Unexpected twist on fairy tale

Ballet VIctoria goes beyond the Disney iteration with Cinderella

Andrea Bayne is dancing the role of Cinderella in Ballet Victoria's production of the classic fairy tale, Dec. 27-30 at the Royal Theatre

Andrea Bayne is dancing the role of Cinderella in Ballet Victoria's production of the classic fairy tale, Dec. 27-30 at the Royal Theatre

After opening the season with the unconventional Ballet Rocks, Ballet Victoria is set to raise the curtain with a similarly unexpected twist on a favourite fairy tale. The company’s take on Cinderella will run from Dec. 27-30 at the Royal Theatre, and its performers are confident that audiences will appreciate the new perspective.

“It’s kind of nice to do stories like this,” says Geoff Malcolm, who dances the part of the stepsisters’ dressmaker. “You take any of these classic fairy tales, and once Disney has got their hands on them, that becomes the de facto original version. It’s like when we did Beauty and the Beast last year, and people were like ‘where’s the dancing tea cup?’”

Malcolm’s role is one of several elements from the story’s traditional version, but left out of the Disney canon, that Ballet Victoria includes in this season’s iteration of the tale.

“You know when you watch the Real Housewives of Insert-City-Here, there’s the wives and the husbands, and then there’s always this guy who’s sort of permanently living in the house,” Malcolm says, explaining the costumier’s role. “In that sense, it’s very contemporary in that you can recognize these types of characters. It helps make it relatable for the audience.”

Under the guidance of Artistic Director Paul Destrooper, Ballet Victoria has become a cultural mainstay in the city, despite its youth (the company was founded in 2002). With a combination of homegrown talent and promising imports, the troupe has grown in both size and reputation.

Stepping into the role of Cinderella’s fairy godmother is Sandrine Cassini, who joined Ballet Victoria this year after over a decade dancing with several renowned companies around the globe. Cassini says being part of a relatively small organization allows individuals to showcase their talents.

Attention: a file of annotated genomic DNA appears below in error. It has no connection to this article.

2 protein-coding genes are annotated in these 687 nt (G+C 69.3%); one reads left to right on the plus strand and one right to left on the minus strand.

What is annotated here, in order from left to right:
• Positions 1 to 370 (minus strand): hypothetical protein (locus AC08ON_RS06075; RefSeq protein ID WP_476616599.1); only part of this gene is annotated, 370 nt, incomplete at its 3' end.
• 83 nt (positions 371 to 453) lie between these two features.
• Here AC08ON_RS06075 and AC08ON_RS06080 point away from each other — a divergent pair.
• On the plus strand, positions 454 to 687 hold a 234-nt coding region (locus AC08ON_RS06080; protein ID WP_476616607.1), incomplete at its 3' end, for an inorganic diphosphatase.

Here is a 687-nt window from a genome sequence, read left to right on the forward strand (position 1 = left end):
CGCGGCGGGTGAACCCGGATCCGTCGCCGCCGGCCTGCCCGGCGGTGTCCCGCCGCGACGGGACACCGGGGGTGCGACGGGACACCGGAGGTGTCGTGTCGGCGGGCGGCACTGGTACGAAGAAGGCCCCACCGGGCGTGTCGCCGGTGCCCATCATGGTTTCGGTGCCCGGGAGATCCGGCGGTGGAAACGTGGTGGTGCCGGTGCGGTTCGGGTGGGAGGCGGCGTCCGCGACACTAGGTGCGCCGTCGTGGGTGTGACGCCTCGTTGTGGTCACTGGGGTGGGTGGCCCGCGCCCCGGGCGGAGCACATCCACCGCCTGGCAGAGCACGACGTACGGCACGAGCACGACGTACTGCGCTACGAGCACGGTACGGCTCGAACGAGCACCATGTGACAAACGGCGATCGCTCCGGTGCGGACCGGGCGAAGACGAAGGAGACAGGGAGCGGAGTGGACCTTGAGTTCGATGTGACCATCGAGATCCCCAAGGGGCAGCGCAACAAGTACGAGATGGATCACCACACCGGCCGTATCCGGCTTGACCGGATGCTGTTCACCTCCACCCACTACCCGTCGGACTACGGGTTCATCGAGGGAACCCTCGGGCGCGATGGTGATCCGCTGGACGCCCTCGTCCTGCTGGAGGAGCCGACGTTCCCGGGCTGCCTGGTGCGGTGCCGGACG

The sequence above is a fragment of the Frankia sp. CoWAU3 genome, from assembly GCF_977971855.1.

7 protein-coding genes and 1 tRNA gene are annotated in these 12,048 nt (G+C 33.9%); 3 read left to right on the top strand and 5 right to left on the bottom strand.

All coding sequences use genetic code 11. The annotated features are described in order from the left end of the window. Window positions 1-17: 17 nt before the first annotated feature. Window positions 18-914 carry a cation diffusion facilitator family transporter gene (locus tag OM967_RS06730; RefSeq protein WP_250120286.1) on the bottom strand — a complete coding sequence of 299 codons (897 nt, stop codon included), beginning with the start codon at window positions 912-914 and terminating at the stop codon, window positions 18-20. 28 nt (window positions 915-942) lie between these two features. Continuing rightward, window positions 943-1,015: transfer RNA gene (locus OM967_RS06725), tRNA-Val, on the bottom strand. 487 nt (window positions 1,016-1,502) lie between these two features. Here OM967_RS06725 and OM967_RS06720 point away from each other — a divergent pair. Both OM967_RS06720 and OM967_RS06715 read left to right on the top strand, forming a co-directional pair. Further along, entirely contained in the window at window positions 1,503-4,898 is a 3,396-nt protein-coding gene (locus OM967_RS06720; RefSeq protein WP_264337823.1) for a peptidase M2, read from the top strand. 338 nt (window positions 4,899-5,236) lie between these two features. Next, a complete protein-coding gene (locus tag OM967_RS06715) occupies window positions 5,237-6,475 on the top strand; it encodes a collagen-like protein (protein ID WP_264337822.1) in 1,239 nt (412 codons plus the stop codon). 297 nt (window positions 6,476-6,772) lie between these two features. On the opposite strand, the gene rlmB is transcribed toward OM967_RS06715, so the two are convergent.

“It’s a different dimension, it makes everyone as important as the main part,” Cassini says. “Everybody has to shine and play their own part, which is important. It makes this company special, to have different individualities.”

Cassini has also taken on choreography responsibilities with Ballet Victoria, and will contribute her talents to productions in the spring, when the company takes on a west coast interpretation of Vivaldi’s Four Seasons.

“I miss it, getting to experiment with things, and getting to know people in a different way,” she says of her work as a choreographer. “It’s very fulfilling.”

Cassini and Malcolm agree that dance is most accessible when viewed as a storytelling medium, and lends itself perfectly to the popular Cinderella tale.

“Through all the physicality and all the technique, you’re trying to tell a story,” Malcolm says. With characters drawn from other fairy tales, including Peter Pan and Tinkerbell, Alice (of Wonderland fame), Red Riding Hood and the Big Bad Wolf, he says it’s also an ideal production for families – and the season.

“It’s one of those feel-good stories that isn’t the stereotypical Christmas thing,” Malcolm says. “It’s time to do something new with it.” M

 

Cinderella

Ballet Victoria

Dec. 27, 28 and 29 at 7:30 p.m., Dec. 30 at 2 p.m.

Royal Theatre

Tickets start at $25 with discount for students, seniors and children

Tickets at rmts.bc.ca

balletvictoria.ca

 

 

— By Kate Shepherd

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